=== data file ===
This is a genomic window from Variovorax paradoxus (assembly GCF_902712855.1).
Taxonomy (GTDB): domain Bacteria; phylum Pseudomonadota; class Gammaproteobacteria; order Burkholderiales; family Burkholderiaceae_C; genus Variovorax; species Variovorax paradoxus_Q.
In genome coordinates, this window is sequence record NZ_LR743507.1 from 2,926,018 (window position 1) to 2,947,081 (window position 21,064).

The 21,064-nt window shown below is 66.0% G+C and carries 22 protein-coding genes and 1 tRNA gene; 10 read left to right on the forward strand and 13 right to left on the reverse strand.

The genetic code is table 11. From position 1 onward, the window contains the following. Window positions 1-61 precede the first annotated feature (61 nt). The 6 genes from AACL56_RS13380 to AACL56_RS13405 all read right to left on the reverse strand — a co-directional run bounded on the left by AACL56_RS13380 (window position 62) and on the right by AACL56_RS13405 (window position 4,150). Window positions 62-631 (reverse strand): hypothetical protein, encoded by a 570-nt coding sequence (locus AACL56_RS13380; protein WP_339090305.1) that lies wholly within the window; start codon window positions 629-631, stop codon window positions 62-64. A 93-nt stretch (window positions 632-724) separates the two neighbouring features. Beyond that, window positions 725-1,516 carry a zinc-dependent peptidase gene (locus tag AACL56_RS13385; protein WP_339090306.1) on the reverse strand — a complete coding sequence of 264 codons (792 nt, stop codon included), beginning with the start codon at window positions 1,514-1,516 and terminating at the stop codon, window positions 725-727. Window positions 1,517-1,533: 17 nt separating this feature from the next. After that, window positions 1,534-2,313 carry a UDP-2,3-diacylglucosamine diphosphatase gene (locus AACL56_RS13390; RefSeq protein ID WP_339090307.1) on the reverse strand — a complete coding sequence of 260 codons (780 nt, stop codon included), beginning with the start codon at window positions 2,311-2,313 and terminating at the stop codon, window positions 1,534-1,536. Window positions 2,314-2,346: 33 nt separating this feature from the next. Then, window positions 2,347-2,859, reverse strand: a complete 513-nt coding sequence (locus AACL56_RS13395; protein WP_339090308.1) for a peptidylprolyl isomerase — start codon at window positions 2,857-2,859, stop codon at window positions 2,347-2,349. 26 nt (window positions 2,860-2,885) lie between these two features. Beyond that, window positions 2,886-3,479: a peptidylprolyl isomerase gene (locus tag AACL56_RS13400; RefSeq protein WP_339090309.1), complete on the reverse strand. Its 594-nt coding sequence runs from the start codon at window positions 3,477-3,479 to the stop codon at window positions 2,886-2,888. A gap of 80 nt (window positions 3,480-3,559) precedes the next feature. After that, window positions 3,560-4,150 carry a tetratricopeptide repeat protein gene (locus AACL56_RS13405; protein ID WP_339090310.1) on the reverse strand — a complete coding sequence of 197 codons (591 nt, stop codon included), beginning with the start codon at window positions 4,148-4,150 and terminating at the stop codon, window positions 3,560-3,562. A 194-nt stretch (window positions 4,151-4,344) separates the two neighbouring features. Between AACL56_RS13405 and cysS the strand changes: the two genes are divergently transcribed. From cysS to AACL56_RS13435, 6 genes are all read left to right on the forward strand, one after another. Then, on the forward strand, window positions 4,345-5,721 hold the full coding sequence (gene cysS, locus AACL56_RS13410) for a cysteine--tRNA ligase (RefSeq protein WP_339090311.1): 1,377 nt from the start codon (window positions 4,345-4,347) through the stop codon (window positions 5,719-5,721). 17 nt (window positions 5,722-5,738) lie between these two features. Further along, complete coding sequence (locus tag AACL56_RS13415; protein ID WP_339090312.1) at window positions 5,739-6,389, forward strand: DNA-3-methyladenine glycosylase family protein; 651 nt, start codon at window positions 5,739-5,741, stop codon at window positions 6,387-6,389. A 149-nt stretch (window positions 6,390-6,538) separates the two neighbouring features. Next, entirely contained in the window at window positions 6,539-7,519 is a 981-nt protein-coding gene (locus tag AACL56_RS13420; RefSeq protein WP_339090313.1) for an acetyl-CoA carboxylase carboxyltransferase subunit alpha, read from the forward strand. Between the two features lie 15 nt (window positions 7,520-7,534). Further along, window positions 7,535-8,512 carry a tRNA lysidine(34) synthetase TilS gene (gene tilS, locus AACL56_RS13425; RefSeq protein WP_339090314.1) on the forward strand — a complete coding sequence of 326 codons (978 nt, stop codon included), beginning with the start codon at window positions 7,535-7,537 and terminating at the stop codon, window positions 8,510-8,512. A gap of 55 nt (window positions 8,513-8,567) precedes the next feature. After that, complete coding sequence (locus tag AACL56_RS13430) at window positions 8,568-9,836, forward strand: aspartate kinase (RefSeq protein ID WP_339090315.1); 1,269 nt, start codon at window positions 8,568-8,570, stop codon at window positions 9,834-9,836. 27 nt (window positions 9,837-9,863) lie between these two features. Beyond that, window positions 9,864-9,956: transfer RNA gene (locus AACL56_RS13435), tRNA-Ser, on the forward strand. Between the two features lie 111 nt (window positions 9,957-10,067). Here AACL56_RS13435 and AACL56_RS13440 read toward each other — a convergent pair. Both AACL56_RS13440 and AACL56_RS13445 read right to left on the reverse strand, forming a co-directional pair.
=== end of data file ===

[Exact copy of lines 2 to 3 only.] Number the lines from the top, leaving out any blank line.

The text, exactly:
Taxonomy (GTDB): domain Bacteria; phylum Pseudomonadota; class Gammaproteobacteria; order Burkholderiales; family Burkholderiaceae_C; genus Variovorax; species Variovorax paradoxus_Q.
In genome coordinates, this window is sequence record NZ_LR743507.1 from 2,926,018 (window position 1) to 2,947,081 (window position 21,064).